A New York federal judge presiding over a set of 14 proposed class action lawsuits involving the Excellus breach of health insurance data named Hadley L. Matarazzo of the Rochester law firm Faraci Lange and Robin L. Greenwald of Weitz & Luxenberg in New York City as interim co-lead class counsel, citing their experience handling complex class actions.
U.S. District Judge Elizabeth Wolford said that Faraci Lange and Weitz & Luxenberg, which together represent 11 of the customers who claim their Excellus data was breached, had proposed a "comprehensive" plan for litigating the suits and had shown that they are able to work expeditiously and cooperatively with other firms representing customers of hacked Excellus BlueCross BlueShield.
"Furthermore, the Faraci/Weitz group is the only proposed structure with significant involvement from a local law firm, which the court believes is important to effectively represent the class," Judge Wolford said.
The judge made the choice from five proposals submitted by firms representing the Excellus data breach customers.
"Robin and I were pleased to see the court's order appointing us co-lead counsel as well as Eric Gibbs of Girard Gibbs LLP and Lynn A. Toops of Cohen & Malad LLP as the executive committee members.," Matarazzo told Law360 on Monday. "We all look forward to working on behalf everyone who has been affected by this data breach."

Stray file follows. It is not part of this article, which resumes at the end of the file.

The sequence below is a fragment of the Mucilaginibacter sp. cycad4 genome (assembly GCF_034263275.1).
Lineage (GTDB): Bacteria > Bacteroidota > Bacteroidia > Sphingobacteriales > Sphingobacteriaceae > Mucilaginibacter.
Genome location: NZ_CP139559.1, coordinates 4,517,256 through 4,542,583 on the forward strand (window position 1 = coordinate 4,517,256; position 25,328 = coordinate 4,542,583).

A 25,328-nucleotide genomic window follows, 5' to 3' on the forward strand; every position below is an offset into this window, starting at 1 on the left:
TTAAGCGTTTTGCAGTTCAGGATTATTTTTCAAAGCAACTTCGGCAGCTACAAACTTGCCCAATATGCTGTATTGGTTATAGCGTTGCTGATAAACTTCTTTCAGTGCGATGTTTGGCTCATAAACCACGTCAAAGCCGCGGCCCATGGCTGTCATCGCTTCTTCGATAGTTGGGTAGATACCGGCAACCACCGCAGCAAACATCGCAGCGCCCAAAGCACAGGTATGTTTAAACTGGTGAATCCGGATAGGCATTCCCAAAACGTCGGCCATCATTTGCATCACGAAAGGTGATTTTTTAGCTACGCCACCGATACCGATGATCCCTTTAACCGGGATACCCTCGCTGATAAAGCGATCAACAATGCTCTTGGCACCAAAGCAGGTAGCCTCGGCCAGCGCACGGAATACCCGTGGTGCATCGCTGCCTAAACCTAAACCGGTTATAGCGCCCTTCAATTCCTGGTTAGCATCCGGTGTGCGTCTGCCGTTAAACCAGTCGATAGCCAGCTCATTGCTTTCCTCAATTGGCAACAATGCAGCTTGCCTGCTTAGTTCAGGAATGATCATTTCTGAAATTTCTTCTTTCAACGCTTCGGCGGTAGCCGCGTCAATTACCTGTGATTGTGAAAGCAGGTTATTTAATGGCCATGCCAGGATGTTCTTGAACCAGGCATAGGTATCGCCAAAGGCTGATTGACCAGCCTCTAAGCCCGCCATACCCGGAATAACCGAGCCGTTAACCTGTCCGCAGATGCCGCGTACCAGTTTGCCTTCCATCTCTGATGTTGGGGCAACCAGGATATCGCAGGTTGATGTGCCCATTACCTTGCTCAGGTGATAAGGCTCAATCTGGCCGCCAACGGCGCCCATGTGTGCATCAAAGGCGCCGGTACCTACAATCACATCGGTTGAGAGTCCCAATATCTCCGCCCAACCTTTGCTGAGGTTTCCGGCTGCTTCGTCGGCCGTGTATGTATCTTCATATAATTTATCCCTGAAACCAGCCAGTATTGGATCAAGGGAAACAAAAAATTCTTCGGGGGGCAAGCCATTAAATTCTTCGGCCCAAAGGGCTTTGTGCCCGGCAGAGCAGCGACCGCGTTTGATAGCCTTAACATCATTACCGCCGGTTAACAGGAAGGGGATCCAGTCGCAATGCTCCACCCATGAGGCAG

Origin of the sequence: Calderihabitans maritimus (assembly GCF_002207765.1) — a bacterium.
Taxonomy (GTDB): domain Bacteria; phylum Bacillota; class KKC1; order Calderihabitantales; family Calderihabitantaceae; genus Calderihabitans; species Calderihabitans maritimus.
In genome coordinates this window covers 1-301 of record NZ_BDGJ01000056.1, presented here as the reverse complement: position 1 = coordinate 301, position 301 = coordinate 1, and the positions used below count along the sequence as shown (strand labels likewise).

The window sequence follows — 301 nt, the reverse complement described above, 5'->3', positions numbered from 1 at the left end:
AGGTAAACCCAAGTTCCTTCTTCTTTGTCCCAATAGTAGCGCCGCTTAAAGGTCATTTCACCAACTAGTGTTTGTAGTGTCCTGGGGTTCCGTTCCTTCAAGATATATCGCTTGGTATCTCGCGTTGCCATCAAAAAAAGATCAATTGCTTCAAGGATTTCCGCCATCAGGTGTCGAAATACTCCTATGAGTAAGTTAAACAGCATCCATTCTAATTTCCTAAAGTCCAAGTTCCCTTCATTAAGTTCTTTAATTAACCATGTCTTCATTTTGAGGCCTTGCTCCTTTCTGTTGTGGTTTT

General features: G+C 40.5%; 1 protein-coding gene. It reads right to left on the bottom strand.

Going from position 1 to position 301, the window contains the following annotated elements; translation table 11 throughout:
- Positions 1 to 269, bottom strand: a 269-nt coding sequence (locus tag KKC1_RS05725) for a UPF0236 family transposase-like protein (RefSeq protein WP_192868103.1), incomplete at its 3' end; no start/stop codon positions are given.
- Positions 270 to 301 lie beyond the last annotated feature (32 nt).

The lawsuits began after Excellus BlueCross BlueShield and its parent, Lifetime Healthcare Inc., revealed on September 9th that hackers had accessed records of about 7 million customers of Excellus and 3.5 million customers of Lifetime. The companies said the breach began in December 2013 and might have involved names, birth dates, Social Security numbers, mailing addresses, phone numbers, member identification numbers, financial account information and claims information.
The Excellus class action lawsuit alleges that the companies failed to protect customer information, waited too long to tell customers about the breach and did not give customers adequate information about how to protect themselves in the wake of the breach.
The first case is Fero et al v. Excellus Health Plan Inc. et al., case number 6:15-cv-06569, in the U.S. District Court for the Western District of New York.
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